Senate bill seeks to remove anti-gay language from state’s sex education law

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An Alabama Senate committee has approved a bill that would remove anti-gay language from the state’s sex education law.

The Senate Education Policy Committee unanimously voted in support of SB269: the Alabama Youth Health Protection Act sponsored by Auburn-Republican state Sen. Tom Whatley on Wednesday.

“If you’re teaching sex education, you’ll going to be medically accurate when you’re doing it,” Whatley told the committee.

Specifically, it would strike language that says homosexuality is a lifestyle that’s not “acceptable to the general public.”

An emphasis, in a factual manner and from a public health perspective, that homosexuality is not a lifestyle acceptable to the general public and that homosexual conduct is a criminal offense under the laws of the state.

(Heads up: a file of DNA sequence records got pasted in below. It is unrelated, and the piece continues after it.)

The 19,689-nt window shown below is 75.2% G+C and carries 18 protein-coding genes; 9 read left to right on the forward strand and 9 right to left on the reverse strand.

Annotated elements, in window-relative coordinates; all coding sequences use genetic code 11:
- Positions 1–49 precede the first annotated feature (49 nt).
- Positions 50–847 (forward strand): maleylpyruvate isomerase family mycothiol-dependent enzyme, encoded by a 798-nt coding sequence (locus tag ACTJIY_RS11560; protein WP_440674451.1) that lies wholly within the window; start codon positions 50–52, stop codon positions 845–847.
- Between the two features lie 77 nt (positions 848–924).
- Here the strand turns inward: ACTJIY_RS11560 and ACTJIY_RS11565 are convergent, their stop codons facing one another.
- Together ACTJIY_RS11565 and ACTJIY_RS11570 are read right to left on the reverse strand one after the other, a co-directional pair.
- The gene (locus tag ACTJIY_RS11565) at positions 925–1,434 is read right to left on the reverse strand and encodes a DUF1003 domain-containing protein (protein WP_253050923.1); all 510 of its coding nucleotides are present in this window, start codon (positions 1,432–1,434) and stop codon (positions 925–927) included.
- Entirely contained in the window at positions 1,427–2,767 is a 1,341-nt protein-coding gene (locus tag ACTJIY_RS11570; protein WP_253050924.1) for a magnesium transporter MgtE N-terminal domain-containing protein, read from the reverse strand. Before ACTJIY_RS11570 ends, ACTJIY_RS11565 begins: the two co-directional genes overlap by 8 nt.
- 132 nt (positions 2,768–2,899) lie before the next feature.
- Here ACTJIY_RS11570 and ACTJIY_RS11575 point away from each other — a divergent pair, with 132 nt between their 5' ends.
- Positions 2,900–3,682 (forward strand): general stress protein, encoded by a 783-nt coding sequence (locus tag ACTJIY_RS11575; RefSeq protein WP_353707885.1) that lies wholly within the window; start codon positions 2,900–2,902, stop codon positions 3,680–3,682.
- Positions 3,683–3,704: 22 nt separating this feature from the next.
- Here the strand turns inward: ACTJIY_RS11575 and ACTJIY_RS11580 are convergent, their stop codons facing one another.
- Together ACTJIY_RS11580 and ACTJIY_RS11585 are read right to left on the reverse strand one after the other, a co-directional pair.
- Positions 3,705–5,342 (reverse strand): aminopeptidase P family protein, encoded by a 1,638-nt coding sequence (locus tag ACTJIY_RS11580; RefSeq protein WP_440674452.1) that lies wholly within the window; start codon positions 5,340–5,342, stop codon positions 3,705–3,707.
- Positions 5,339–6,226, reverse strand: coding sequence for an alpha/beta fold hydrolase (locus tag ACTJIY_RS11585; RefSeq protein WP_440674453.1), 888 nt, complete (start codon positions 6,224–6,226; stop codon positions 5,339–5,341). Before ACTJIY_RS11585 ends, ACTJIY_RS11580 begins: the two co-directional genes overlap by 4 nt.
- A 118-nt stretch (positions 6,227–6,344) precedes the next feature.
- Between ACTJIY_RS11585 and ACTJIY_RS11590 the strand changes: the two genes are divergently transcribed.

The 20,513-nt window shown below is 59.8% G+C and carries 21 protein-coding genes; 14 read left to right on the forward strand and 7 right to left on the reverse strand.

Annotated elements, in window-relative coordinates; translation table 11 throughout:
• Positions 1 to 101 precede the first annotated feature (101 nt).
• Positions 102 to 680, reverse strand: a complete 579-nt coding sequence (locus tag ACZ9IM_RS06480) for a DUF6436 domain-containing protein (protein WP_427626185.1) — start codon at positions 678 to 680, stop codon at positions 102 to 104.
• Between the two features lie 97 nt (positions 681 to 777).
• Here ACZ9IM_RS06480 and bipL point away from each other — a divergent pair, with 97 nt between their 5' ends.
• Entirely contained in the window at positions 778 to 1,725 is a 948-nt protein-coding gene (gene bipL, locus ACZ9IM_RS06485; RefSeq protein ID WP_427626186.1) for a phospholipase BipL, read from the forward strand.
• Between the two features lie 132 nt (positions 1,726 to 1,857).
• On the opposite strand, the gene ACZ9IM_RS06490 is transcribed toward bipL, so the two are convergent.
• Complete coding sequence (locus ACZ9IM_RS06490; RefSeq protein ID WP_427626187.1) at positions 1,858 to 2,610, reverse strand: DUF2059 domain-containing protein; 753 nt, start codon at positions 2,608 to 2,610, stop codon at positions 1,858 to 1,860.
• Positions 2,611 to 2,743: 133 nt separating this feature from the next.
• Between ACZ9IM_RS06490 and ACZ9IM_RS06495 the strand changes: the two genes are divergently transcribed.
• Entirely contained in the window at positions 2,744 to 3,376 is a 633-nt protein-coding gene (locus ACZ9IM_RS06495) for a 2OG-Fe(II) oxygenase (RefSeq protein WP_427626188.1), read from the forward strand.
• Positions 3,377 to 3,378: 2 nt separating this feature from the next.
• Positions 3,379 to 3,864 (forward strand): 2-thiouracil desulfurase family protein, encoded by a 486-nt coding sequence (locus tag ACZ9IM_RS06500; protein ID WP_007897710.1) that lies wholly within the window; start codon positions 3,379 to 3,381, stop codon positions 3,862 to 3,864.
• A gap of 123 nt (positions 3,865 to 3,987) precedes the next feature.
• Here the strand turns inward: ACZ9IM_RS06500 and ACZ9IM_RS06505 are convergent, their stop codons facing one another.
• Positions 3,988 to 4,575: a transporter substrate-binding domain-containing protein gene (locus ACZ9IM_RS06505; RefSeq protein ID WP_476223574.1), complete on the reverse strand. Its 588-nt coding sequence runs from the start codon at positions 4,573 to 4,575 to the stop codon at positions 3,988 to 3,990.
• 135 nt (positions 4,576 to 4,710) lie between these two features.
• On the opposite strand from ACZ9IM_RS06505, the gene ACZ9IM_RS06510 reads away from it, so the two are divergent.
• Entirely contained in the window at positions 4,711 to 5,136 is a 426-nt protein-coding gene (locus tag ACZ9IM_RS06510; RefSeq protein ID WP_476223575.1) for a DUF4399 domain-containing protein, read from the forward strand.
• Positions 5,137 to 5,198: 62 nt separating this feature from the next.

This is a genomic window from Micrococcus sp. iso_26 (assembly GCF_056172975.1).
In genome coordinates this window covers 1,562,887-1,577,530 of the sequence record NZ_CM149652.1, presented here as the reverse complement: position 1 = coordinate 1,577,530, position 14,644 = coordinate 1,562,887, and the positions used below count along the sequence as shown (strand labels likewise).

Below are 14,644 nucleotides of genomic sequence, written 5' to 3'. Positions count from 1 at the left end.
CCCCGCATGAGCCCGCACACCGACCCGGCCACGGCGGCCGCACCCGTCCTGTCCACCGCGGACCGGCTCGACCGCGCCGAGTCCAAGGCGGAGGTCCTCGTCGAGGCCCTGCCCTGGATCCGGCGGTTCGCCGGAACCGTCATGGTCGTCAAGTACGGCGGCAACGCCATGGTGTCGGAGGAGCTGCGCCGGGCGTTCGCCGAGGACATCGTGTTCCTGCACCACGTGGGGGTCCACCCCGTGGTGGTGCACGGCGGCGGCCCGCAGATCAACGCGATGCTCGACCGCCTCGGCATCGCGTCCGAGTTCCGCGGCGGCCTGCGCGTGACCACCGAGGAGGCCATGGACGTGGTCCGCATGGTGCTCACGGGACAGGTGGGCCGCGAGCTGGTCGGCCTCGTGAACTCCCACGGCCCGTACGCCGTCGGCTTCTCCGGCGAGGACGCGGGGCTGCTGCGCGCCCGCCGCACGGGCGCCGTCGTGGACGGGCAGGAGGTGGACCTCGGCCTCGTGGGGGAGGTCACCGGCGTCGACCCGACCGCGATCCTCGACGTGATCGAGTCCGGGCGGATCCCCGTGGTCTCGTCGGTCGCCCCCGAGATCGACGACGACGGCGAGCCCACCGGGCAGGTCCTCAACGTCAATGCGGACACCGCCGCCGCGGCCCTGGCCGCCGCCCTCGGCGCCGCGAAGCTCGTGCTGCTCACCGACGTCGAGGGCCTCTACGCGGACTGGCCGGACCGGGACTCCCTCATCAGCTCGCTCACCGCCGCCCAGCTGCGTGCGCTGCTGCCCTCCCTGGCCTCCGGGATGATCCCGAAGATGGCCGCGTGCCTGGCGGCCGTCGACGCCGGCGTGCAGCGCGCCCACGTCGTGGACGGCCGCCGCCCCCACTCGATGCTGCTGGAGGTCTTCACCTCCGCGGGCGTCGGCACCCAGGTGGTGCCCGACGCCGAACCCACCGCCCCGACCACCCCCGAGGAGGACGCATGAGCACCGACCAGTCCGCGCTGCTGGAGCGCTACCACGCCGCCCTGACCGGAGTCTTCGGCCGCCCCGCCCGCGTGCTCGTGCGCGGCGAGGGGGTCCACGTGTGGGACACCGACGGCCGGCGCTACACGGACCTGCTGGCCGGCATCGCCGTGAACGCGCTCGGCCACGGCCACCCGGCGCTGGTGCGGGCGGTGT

The language in the state current sex education law, above, was a reference to Alabama’s anti-sodomy law, which has been ruled unconstitutional.

Whatley’s bill also maintains an emphasis on abstinence as the “only completely effective protection against unwanted unintended pregnancy, sexually transmitted diseases infections, and acquired immune deficiency syndrome (AIDS) human immunodeficiency virus (HIV) when transmitted sexually.”

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